Yes, in comparison to tiny keychain flashlights (which I used to run in the past, similar to my upgrade process with the Sebenza 25), the Flieger may appear somewhat large. And no, it does not contain a pocket clip (though he is developing a handsome leather sheath for EDC). However, after carrying this torch every day for weeks, I realized that I never carried a flashlight in my pocket for EDC via a pocket clip and I don’t prefer carrying a torch this way anyway. The Flieger nearly disappears in my pocket next to my iPhone 7. Often I forget it is there until I need it, having to double-check several times a day to make sure I didn’t leave it behind. It IS one of the smallest flashlights in its battery class, after all. If you insist on a smaller form factor for an EDC flashlight, Muyshondt also offers the mini-sized Aeon Mk. III Electric Torch and the micro-sized Maus Mk. I Electric Torch; both are equally as impressive as the Flieger (we’ve got reviews coming for both of these as well). Ultimately, the Flieger Mk. I Titanium is my favorite flashlight that I have ever owned.
Learn more about the Muyshondt Flieger Mk. 1 Titanium here.
Redux & Co.
COURG Zero-Hour 39mm
I’ve been searching high and low for a reasonably priced minimalist automatic all titanium wristwatch for many years now. I’ve found plenty of great alternatives; such as an all titanium watch with a quartz movement, a “titanium finish” (steel) watch with automatic movement, or an all titanium watch with automatic movement that costs as much as or more than a luxury vehicle. But I’m a peculiar type of individual and a substitute for what I wanted just wouldn’t suffice. Then Redux & Co. seemed to have crept into my apartment late at night and listened to my dream, revealing several amazing titanium watches back in 2015 through a Kickstarter campaign (though I admit I only discovered their brand by accident via Instagram in early 2017). The COURG (short for and pronounced “courage”) is a clever mixture of a pilot’s watch and a diver’s watch, blended into one handsome form factor. The minimalist design is something I truly appreciate, with a simple 3-6-9 hour interface on the face sitting inside the grade 5 titanium case, rated for 20 ATM (200 meters / 600 feet!). The movement inside is a super stout and reliable SeikoNH35A (21,600 bph, 41 hour power reserve) which boasts 24 jewels. I opted for the no-date version, which keeps it even cleaner and more Dieter-Rams-esque. Plus, when it comes to automatic watches, if I don’t wear it for a week, I always forget to reset the date.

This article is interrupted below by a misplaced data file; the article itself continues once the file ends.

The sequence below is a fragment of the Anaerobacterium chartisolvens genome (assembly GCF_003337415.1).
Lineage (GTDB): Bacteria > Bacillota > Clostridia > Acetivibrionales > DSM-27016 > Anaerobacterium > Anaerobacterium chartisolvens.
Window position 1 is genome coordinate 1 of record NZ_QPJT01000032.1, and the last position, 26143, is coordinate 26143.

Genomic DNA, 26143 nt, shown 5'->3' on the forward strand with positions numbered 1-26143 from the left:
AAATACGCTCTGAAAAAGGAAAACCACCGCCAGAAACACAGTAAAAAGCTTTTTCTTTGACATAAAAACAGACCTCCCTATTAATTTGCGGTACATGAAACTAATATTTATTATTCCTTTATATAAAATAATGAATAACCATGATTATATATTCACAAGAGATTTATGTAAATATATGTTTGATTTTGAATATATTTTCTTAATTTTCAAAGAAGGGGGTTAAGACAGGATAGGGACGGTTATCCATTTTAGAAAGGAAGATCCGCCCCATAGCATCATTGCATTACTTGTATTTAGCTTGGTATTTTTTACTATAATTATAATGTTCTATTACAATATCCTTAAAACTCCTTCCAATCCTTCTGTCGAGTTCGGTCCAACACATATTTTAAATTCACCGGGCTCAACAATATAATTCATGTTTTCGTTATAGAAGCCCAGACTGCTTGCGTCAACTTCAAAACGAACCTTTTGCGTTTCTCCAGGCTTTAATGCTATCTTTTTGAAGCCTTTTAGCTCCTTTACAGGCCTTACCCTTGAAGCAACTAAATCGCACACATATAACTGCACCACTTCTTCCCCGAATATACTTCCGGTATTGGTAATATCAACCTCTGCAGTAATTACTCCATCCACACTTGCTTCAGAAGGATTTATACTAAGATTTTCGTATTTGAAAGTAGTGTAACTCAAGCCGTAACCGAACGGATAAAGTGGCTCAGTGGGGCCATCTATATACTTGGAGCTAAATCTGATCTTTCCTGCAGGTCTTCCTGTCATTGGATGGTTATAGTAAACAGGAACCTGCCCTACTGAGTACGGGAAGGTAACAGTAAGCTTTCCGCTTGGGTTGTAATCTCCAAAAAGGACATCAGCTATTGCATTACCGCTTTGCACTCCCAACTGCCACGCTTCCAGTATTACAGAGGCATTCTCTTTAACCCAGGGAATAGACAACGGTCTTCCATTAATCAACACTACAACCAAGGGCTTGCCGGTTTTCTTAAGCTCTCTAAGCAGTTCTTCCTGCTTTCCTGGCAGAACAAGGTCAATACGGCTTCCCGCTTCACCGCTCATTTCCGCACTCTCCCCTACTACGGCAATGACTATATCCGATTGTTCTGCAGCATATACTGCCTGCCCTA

However, with this watch, I haven’t taken it off my wrist since I strapped it on via the military-style NATO Zulu ballistic nylon strap. I was seriously impressed when I found that the strap also had matching titanium hardware, which I did not even consider when I first started lusting after this watch. They also included a handmade in Brooklyn, American black leather strap (with the same titanium hardware), in case I choose to swap it out for the nylon NATO and “class it up” for a particular event. Makes me daydream about being James Bond undercover at an evil villain’s cocktail party. Some more impressive features in this seemingly simple timepiece: the 90-teeth unidirectional bezel for timing important activities, the matte black face (if it’s not titanium, it should be matte black…always), the super bright blue RDXb1 luminous paint on the hands/numbers with C3 green second hand, and the 39mm case seems to be the perfect size for easy readability without being annoyingly oversized.